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The Right to Travel in a Post-Roe World

WASHINGTON — Justice Brett M. Kavanaugh signed the recent majority opinion that overruled Roe v. Wade. He also issued a 12-page concurring opinion, writing only for himself. He wanted to discuss, he wrote, “the future implications” of the decision.

“Some of the other abortion-related legal questions raised by today’s decision are not especially difficult as a constitutional matter,” he wrote. “For example, may a state bar a resident of that state from traveling to another state to obtain an abortion? In my view, the answer is no based on the constitutional right to interstate travel.”

A few hours later, Rory Little, a law professor at the University of California’s Hastings College of the Law, noted a bit of irony on Twitter: “Justice Kavanaugh votes to overrule abortion protections because not specifically mentioned in the Constitution — and then his concurrence relies on an unwritten ‘constitutional right to interstate travel.’”

You will indeed search the Constitution in vain for the word travel, just as you will not find the word abortion. And though some form of a constitutional right to travel is almost uniformly accepted, the Supreme Court has struggled to say exactly where to find it or precisely how to define it.

“We need not identify the source of that particular right in the text of the Constitution,” Justice John Paul Stevens wrote in a 1999 decision of “the right of a citizen of one state to enter and to leave another state.”

Similarly, Justice William J. Brennan Jr. wrote for the court in 1969 that “we have no occasion to ascribe the source of this right to travel interstate to a particular constitutional provision.”

Justice Kavanaugh, for his part, cited no precedents or constitutional provisions for his statement that a state may not “bar a resident of that state from traveling to another state to obtain an abortion.”

The real-world issue, in any event, is not whether women seeking abortions would be stopped at the state’s border but rather what would happen afterward — to the women, to those who helped them travel and to out-of-state abortion providers.

Those questions, a timely draft article cited in the dissent said, present a complicated and contested array of issues. The article, “The New Abortion Battleground,” which is to be published in The Columbia Law Review, was written by three law professors: David S. Cohen of Drexel University, Greer Donley of the University of Pittsburgh and Rachel Rebouché of Temple University.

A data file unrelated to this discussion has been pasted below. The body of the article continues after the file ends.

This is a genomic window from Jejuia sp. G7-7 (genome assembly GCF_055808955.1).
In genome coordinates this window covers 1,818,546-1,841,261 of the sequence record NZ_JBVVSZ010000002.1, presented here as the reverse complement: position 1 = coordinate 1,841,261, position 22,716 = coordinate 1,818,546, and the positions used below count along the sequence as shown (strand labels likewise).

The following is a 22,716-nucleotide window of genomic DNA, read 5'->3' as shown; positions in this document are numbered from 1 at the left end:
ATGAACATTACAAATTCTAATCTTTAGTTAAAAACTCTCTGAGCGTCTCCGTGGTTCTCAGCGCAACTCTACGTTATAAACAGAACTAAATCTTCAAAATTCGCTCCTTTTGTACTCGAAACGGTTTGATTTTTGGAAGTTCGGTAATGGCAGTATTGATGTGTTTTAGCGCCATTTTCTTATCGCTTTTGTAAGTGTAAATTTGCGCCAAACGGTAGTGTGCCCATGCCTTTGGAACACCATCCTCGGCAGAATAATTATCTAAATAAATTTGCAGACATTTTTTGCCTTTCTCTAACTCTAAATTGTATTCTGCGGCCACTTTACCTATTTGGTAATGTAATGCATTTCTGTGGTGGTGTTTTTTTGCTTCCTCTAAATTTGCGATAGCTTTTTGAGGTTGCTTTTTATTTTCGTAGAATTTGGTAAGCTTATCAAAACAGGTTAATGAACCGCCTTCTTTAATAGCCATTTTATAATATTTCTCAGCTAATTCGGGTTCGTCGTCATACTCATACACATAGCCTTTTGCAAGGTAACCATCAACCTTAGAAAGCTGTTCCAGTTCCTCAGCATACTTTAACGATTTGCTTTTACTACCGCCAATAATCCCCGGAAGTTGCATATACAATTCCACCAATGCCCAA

The prospect of states trying to stop abortions beyond their own borders is not fanciful, Professor Rebouché said.

“We should be worried that states will start throwing everything at the wall to see what sticks,” she said. “There is an unknown universe of what’s ahead.”

Missouri legislators have twice considered, but so far have not adopted, bills that would restrict residents’ ability to obtain abortions in other states. The more recent of them borrowed from the innovation of the Texas law that succeeded in banning most abortions in that state after six weeks of pregnancy — 10 months before the court overruled Roe.

Like the Texas law, the Missouri bill relied on private enforcement through civil lawsuits, shielding it from many legal challenges. Anti-abortion groups have also drafted model laws that reach beyond state borders, and abortion rights groups fear a wave of such legislation.

Even the prospect of such statutes seems to have had a chilling effect. In Montana, for instance, Planned Parenthood clinics said recently that they would require proof of residency for women seeking abortion pills.

“It is going to get incredibly messy and complicated,” Professor Donley said, adding that Justice Kavanaugh’s statement offered “literally no protection” to out-of-state doctors and clinics who provide abortions to women from states where the procedure is illegal.

Justice Kavanaugh’s description of the scope of the right to travel, which responded to a question in the dissent, was oddly limited, said Seth Kreimer, a law professor at the University of Pennsylvania and the author of two foundational law review articles exploring the right to travel in the context of abortion.

The right to interstate travel, he said, “is fairly solidly rooted in constitutional structure and longstanding constitutional practice.” But that is only part of the puzzle.

“Read closely,” Professor Kreimer said of Justice Kavanaugh’s statement, “he may not even suggest protection against prosecuting the resident upon her return — or seeking to sanction doctors in sanctuary states either by prosecution or damage actions.”

Had Justice Kavanaugh wanted to cite a Supreme Court precedent that seems both apt and expansive, he might have chosen Bigelow v. Virginia, a 1975 decision that overturned the conviction of a newspaper editor who published an advertisement in Virginia for abortion services in New York when abortions were illegal in Virginia.

The case turned on the First Amendment, but the author of the majority opinion, Justice Harry A. Blackmun, made some broader points, too.

“The Virginia Legislature could not have regulated the advertiser’s activity in New York, and obviously could not have proscribed the activity in that state,” he wrote. “Neither could Virginia prevent its residents from traveling to New York to obtain those services or, as the state conceded, prosecute them for going there. Virginia possessed no authority to regulate the services provided in New York.”

Justice Kavanaugh’s statement was much narrower, Professor Kreimer said. “Kavanaugh hasn’t committed himself to protection of anything beyond ‘travel,’” he said. “So, while robust protection could emerge, it’s not an outcome that one can rely upon.”

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